My top three London burgers, as of 9th April, 2010, 1pm:
3. Byron (best widely available)
My top three London burgers, as of 9th April, 2010, 1.05pm:
1. The Meatwagon
The London burger scene is definitely getting better. I even wrote an article saying as much on the quasi-biblical A Hamburger Today hamburger blog. Additionally, I often write about burgers on here (namely Byron and Goodman, as recent examples). The banner for this blog features an image of a great burger; I like hamburgers, and I've started liking them in London a lot more than I once did. A visit to the highly elusive Meatwagon on the hottest day of the year so far has blown all competition out of the water, far exceeding my expectations and delivering a truly fantastic burger. London's best, in fact, and at a price which makes a gruelling 90 minute journey to an industrial estate in Peckham well worth it.
Yianni Papoutsis. The half-Greek, half-Irish, carpenter/caterer with a desire to improve London's slowly blossoming street food scene. He knows about burgers, having travelled around the US of A on a search for brilliant food at low prices, in curbside locations, sampling some of America's best hamburgers en route. He cites the trucks in Los Angeles and San Francisco in particular, as big sources of inspiration. He pitches up with The Meatwagon whenever he has time off his day job, and plans to open more regularly in the longer days of summer. Here he is pictured with a six or seven ounce wad of chuck (just less than 20% fat; more on that later) just about to go on the grill. Also, note the Casio F91W on his left wrist, a classic watch (also worn by Sam of Mooli's).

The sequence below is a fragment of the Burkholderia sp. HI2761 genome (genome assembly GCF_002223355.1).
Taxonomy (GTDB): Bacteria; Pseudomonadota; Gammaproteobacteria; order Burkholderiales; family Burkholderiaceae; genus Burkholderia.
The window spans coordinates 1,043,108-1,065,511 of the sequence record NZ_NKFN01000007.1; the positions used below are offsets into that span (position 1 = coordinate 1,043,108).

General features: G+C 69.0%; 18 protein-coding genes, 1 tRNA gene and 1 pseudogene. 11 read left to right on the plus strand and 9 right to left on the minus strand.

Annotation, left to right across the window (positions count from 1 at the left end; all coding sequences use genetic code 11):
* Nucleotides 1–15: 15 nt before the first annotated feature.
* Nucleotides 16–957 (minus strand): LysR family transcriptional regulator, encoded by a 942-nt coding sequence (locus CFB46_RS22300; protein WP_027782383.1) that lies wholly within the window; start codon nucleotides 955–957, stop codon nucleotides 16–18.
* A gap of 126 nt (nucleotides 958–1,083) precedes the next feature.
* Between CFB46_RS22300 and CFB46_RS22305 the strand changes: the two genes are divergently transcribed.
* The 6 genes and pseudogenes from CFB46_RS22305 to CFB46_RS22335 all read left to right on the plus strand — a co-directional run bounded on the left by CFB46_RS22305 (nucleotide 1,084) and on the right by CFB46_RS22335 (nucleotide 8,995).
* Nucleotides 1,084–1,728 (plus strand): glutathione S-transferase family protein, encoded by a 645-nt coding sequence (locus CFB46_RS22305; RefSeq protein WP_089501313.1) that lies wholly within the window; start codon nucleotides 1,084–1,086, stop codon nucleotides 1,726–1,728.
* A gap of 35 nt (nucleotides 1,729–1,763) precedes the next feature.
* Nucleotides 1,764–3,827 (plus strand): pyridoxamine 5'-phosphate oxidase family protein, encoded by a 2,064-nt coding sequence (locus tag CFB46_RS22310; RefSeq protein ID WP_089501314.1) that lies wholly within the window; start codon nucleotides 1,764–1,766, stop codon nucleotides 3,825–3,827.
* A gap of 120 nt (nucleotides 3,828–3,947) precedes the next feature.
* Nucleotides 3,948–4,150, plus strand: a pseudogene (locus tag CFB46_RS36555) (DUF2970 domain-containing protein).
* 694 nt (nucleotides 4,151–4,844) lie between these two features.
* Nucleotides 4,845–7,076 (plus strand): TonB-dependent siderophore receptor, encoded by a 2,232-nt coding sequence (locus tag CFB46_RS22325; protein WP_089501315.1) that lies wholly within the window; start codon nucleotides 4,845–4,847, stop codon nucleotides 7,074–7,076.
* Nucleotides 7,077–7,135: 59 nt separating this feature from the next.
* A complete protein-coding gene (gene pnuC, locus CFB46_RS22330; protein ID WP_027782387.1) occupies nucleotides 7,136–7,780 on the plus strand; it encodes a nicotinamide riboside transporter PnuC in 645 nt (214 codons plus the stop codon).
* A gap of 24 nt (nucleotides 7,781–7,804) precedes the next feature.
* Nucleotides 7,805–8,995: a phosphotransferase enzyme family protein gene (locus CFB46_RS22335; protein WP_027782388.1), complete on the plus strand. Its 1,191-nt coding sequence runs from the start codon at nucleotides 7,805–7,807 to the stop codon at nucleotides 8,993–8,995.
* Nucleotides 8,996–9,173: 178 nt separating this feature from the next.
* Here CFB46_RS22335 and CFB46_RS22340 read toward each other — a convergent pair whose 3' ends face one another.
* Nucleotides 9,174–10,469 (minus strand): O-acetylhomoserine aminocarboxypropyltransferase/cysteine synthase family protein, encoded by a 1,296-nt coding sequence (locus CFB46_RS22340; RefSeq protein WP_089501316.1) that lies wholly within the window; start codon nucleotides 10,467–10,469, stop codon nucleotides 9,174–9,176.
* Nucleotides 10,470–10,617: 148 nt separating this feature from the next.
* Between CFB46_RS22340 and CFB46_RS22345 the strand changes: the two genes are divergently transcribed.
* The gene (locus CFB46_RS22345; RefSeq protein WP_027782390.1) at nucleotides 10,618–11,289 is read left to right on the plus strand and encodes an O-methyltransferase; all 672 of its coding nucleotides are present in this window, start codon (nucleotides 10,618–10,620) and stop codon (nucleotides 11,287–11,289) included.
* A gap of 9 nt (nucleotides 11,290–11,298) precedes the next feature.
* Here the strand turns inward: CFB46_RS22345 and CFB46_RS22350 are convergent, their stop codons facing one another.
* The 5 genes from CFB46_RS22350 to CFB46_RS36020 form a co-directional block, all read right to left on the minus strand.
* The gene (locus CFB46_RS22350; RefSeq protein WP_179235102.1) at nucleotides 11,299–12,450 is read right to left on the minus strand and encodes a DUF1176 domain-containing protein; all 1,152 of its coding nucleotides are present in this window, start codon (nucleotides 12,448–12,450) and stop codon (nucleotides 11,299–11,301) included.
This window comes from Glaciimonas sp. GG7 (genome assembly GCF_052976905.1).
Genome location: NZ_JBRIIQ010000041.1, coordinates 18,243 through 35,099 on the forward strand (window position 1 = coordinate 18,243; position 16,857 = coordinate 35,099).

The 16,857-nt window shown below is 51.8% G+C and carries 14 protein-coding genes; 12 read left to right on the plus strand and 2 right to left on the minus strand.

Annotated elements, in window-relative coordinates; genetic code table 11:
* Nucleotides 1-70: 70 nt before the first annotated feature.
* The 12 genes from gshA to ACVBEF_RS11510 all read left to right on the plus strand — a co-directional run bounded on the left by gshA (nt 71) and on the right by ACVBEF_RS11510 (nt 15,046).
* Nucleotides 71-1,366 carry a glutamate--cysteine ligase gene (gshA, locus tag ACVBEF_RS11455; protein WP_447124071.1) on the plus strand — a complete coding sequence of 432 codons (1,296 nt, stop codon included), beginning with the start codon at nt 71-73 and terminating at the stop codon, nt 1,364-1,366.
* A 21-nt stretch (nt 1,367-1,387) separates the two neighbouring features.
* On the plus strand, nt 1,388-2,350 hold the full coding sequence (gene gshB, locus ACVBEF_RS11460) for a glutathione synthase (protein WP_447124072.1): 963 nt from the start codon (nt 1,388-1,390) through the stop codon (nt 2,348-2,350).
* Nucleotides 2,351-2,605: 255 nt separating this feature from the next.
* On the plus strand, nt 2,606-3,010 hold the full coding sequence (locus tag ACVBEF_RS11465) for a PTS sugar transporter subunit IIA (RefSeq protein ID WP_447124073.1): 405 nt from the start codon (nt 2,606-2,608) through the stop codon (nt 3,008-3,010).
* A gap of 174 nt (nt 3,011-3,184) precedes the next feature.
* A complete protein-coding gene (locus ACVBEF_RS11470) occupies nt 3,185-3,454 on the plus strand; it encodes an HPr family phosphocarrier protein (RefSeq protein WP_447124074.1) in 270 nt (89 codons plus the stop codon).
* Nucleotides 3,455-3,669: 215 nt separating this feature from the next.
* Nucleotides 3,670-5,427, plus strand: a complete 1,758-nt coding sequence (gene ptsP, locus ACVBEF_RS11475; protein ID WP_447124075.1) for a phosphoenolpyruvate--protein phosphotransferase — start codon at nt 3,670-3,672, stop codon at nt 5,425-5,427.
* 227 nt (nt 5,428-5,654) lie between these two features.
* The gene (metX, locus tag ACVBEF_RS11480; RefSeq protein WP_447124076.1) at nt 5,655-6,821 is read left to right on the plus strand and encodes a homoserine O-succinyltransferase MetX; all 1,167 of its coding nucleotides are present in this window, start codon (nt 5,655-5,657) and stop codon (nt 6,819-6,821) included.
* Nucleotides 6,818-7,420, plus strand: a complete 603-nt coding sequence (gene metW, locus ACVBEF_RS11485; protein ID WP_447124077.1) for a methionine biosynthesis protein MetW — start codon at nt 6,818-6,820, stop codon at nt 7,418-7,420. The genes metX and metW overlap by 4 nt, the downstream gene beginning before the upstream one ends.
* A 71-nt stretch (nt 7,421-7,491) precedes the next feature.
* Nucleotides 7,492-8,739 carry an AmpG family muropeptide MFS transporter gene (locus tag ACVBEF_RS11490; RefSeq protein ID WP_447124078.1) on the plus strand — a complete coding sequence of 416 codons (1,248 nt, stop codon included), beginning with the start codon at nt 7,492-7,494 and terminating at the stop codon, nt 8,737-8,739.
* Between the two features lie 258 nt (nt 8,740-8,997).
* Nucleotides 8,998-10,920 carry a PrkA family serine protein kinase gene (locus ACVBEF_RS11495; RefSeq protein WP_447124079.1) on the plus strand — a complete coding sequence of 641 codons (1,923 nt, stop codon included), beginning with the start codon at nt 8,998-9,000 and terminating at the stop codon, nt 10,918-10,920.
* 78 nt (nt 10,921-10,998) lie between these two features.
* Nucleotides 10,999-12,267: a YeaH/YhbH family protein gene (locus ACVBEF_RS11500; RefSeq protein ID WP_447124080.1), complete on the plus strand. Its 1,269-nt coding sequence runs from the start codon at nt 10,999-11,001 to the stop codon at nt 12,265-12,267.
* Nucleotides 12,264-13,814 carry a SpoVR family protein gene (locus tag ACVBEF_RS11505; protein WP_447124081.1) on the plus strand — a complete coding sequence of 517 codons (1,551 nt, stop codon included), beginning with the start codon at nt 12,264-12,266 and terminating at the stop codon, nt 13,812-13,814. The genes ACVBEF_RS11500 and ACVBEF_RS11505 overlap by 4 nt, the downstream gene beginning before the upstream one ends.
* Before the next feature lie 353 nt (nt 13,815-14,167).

The cooking process. Yianni places a ball of meat on the 30-year-old cast iron flat-top griddle and then squashes it down into a round patty with the palm of his hand. When asked how hot the griddle was exactly, he smiles and says "fucking hot." Good answer: the extreme heat of the cooking surface produces a crust that only griddle cooking can, skipping the charcoal-grilled taste for a superior crunch to the outside of the patty. The griddle can hold up to four burgers at a time, and all burgers are cooked "with a little bit of pink in the middle", though requests can be made for rare or otherwise. On the blend, Yianni bypasses the usual ratio of 80:20 in his freshly ground, locally purchased 28-day aged chuck in favour of a slightly leaner blend. He cites the reason that a fattier patty of minced beef will retain slightly unpleasant globules of uncooked fat if done rare, whilst his blend guarantees juiciness and a good eating experience no matter how it is cooked. Liberally seasoned with just salt and pepper after being squashed, Yianni flips the patties and then adds two slices of American cheese. Not Kraft Singles, but better, and he isn't letting anyone on to his cheesy secret weapon.
Steaming the cheese into the patty with a lid. A lid! I bloody love lids, I really do. No one else seems to do this in London, but it is an essential component to creating an environment where the cheese can steam and properly melt into the meat.
The cheese in all its melted glory.
The buns. A truly contentious issue with all burgers in London. A bit of meat this good needs a good bun, and Yianni has sourced the best burger bun available in London (well, for this type of burger, at least). A brioche bun would be absolutely wrong here. The bun is a soft sourdough, toasted and then placed on the meat for the final few seconds of the cooking process. A pleasure to eat, not distracting from the meat but complementing it and retaining its structure until the last bite. Hardly a surprise that Yianni and the local baker he sources the buns from took about three months to perfect the recipe.